California AB5: How it affects you

December 16th, 2019 4 Min read California AB5: How it affects you Blog

On January 1, 2020, the California Assembly Bill 5 (AB5) goes into effect. The law places limitations on a company’s ability to  classify workers as independent contractors and requires them to use a three-part test to prove these workers are independent contractors.

What is California AB5?

AB5 is a new California law meant to provide labor protections like overtime and minimum wage to workers who don’t currently receive them as independent contractors. It also will bring in more tax revenue from companies that prefer to save costs by hiring independent contractors (who have smaller take-home wages due to tax laws).

To use independent contractors, companies must prove that:

  1. The hiring entity does not control or direct the worker’s work, both under the contract terms and in fact
  2. The worker’s work is outside the hiring entity’s usual business
  3. The worker has an independently established trade, occupation or business in the same nature as the work they’re performing

If a company cannot prove all three, they will unable to classify workers as independent contractors.

How does California AB5 affect temporary healthcare workers?

Fortunately, physicians — including locum tenens physicians — are exempt from the three-part independent contractor test.

However, healthcare companies must use the “ABC test” to determine if other locum tenens (PAs, NPs and CRNAs) and travel healthcare professionals (nurses, therapists, lab techs, and other professions) qualify as independent contractors.

Here’s what that means for healthcare professionals: If you are not a locum tenens physician, you must be a W-2 employee. If you intend to remain a 1099 independent contractor, you may be unable to provide services in California.

This law also limits the ability of healthcare facilities in California to employ temporary healthcare workers who are currently independent contractors. In most cases, they will be required to hire them as W-2 employees or bring on temporary workers who are employed by and have W-2 status with another organization such as CompHealth.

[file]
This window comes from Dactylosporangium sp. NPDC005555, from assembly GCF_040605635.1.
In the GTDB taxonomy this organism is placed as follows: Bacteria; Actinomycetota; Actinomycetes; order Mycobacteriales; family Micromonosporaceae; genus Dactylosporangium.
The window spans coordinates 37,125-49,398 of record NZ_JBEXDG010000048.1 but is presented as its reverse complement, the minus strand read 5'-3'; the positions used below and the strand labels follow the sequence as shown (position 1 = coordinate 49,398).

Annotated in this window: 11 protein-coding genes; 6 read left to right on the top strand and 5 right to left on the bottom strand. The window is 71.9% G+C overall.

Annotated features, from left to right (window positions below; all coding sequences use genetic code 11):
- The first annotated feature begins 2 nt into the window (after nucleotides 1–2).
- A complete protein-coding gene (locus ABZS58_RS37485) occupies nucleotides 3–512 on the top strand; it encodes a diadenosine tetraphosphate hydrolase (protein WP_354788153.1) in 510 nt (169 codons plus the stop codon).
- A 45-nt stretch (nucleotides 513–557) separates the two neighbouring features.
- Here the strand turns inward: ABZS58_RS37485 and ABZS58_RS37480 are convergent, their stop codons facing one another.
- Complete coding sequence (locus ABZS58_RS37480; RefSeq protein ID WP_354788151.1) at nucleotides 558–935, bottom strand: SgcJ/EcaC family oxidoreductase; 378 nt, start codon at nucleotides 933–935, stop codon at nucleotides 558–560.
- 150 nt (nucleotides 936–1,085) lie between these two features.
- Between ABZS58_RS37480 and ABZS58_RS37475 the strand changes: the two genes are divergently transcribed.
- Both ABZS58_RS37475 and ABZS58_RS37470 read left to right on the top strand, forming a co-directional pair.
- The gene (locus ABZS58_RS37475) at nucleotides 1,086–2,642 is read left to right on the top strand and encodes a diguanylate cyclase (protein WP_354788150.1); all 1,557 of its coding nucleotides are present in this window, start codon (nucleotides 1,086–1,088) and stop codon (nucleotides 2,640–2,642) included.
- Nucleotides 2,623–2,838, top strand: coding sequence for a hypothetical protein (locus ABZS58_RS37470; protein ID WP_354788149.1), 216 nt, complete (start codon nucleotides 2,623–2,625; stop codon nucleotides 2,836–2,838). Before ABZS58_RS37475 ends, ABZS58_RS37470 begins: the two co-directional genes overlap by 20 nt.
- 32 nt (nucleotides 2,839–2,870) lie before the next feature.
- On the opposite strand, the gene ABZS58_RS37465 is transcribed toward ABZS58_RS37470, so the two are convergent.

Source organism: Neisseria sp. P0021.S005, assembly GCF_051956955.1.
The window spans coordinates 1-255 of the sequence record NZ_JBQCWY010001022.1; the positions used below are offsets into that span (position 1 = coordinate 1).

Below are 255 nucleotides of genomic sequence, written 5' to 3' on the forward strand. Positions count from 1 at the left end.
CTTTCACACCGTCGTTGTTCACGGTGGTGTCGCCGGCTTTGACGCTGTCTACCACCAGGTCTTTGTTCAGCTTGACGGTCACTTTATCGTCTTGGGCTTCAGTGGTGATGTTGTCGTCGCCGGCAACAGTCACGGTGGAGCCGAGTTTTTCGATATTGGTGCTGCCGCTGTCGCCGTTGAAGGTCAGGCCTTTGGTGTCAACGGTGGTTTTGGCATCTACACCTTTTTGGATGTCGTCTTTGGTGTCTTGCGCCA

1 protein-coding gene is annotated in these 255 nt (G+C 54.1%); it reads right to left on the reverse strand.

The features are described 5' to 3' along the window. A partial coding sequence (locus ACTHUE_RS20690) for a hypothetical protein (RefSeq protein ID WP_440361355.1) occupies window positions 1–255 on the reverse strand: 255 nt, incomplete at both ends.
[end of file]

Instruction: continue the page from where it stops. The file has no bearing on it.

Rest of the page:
How can CompHealth help companies comply with AB5 and still hire temporary healthcare workers?

Because all CompHealth non-physician locum tenens and travel healthcare professionals are W-2 employees (employed by CompHealth), they already meet all the California AB5 requirements.

CompHealth also takes care of provider compensation and malpractice coverage and has a comprehensive, Joint Commission-approved credentialing process to ensure you receive the best healthcare providers possible at your facility.

Learn more about the services CompHealth provides to employers.

Why should healthcare professionals work with CompHealth?

When you work with CompHealth, you become an employee with W-2 status, even when you are only working short-term assignments. This means you comply with the California AB5 law and can take temporary jobs in California. It also means you’re eligible for full, day-one company benefits. These include mental and dental insurance, 24/7 telehealth service, a 401K plan, basic life insurance, and even pet insurance if you need it.

When you work with CompHealth, you also receive full-service licensing and credentialing assistance, private housing, and comprehensive malpractice insurance. Check out the full list of CompHealth’s employee benefits.

Whether you operate a healthcare facility in California or are a healthcare professional interested in working in California, CompHealth can help you comply with the new California AB5 law. Call us today at 800.453.3030 to learn more.


Lindsay Wilcox

Lindsay Wilcox is a communication professional with experience writing for the healthcare and entertainment industries as well as local government. When she's not circling typos, she's enjoying fish tacos and hanging out with her family.

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